Hometown: Norwich, Vermont
Sponsors: Burton, Volcom, Oakley, Adio, Go211.com, Frends.
How did you make it to where you are now?
I started off riding with my brothers and uncles when I was five but didn’t do my first contest until I was fourteen. Then I started doing the USASA contests and kind of came up through that and then did some of the Grand Prix contests and just went from there.
What do you think you’d be doing if you didn’t get into snowboarding?
I think I’d probably be at University of Vermont. I applied there two years ago not knowing what was going to happen with snowboarding and kind of had that as my default. So I guess if I didn’t have snowboarding, I’d be in college, which would suck!
Who are your influences?
My main influence growing up was definitely Terje. He was the guy my brother and I always looked up to. Subjekt Haakonsen was always our favorite movie. And then in the last couple of years Travis Rice has influenced me a lot. But now, I’d say Mason (Aguirre), Danny (Davis), Jack (Mitrani), and Scotty (Lago) are my biggest influences. Those are the guys that push me the most when I’m riding these days.
What scares you?
Getting injured is what scares me the most. But you kind of just have to deal with; it just comes with the sport. I just try not to live in too much fear. I try not to think about my fears too much, because if you worry about them, things will just turn out bad.
What’s more important-contests or filming?
In the past, contests were more important to me, because that was just my way of coming up and getting known in snowboarding. But now I think it’s changing for me, now that I’ve done well in a couple contests I really want to focus on getting a good video part. So hopefully over that next couple of years I’ll get to focus a lot more on that and put a lot of my energy into making movies.
What direction do you thing snowboarding is headed in?
I think it’s definitely headed more toward a contest scene just because of TV and that’s how the mainstream is getting into it. In a way I think it’s good, but in another way I think it sucks because it kind of takes away from the sport. Snowboarding isn’t all about just beating other people, it’s about going out there with your friends and having fun, so I hope that kids can just realize what snowboarding was and is all about.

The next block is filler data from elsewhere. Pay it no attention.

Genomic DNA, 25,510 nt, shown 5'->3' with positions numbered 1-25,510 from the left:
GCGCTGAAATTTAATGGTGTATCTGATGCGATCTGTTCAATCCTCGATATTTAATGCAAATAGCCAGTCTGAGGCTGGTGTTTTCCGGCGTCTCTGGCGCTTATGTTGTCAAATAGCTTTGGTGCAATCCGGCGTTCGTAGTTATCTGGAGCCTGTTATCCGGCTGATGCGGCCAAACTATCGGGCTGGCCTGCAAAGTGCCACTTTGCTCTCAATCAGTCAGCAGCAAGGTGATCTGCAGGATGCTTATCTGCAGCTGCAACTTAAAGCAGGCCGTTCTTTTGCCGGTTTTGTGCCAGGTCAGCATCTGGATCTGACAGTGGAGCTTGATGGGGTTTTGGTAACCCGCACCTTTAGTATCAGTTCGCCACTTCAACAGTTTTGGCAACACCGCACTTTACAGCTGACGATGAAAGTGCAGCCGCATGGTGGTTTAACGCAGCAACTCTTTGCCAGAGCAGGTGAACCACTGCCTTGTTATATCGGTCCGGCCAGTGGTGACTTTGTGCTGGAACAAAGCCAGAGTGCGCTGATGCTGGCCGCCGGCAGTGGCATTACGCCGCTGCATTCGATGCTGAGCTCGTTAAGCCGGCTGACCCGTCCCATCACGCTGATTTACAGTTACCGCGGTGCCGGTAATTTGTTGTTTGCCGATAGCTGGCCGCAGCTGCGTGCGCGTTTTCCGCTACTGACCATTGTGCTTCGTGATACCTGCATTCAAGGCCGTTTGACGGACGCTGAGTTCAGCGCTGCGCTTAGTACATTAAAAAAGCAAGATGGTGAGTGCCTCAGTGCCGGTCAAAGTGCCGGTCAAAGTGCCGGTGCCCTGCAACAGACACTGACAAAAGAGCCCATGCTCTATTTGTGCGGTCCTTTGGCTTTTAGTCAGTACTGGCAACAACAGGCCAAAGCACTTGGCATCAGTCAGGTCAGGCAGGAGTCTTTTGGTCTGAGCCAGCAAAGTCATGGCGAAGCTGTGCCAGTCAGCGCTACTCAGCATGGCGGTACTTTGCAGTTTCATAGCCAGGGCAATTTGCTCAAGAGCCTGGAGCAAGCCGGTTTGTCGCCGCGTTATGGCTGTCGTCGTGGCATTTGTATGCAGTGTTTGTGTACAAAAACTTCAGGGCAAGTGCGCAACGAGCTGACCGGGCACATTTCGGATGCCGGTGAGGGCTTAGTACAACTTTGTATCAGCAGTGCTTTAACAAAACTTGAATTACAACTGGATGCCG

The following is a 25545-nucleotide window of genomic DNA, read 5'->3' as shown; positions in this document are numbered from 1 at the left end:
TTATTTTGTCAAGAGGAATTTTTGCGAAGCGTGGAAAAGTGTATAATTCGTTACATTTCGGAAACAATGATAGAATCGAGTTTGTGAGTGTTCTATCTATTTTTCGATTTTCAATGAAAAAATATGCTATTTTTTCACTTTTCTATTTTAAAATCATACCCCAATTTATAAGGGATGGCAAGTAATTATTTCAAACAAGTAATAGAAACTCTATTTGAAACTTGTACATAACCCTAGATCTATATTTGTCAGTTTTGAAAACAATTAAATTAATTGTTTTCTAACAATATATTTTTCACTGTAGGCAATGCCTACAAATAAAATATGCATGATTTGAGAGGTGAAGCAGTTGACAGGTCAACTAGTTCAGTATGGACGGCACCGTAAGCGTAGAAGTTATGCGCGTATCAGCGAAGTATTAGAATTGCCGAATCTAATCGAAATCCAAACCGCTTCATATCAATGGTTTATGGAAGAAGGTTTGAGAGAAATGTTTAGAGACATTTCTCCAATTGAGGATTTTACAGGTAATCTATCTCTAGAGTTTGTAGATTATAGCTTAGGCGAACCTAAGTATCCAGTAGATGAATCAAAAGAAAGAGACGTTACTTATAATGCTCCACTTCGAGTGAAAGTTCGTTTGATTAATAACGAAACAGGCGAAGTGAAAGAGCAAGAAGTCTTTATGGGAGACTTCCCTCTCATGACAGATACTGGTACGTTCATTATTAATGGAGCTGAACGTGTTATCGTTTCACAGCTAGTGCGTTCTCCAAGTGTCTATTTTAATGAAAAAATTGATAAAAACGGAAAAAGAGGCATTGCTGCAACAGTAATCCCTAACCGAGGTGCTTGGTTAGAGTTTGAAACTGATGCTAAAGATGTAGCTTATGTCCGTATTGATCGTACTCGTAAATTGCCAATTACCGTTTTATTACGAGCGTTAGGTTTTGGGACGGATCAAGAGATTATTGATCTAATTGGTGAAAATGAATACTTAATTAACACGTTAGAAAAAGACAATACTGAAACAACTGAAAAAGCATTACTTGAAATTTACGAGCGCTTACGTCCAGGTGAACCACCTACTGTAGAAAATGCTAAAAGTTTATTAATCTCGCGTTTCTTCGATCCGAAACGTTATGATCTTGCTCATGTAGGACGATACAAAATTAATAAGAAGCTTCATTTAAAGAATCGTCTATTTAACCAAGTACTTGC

What has snowboarding taught you?
It’s taught me a lot of different things, from the traveling to learning about the mountains to dealing with pressures, there are so many different things you can learn from snowboarding. It definitely teaches you a lot of life lessons and matures you at a young age. Most people my age are in a dorm partying, but what I’m doing is a job, so it makes you to grow up a little faster.
What is the job part of your job?
There’s a lot required, especially with Burton, we have to go to a lot of round tables and give a lot of input and sometimes that just feels kind of like a job, because it’s not just snowboarding. I think it’s really important to give good input, because that’s what makes the brand what it is. So for me that sometimes feels like a job, but really that’s the least of my worries right now. Life’s pretty good.
What’s next for you in snowboarding?
What’s next for me is showing people that I’m not only focused on contests. And I think some people saw that with my part in Mack Dawg’s Picture This. I’d really like to explore more in the backcountry and next year I definitely want to take it to the next level and get some good backcountry shots and start moving that direction.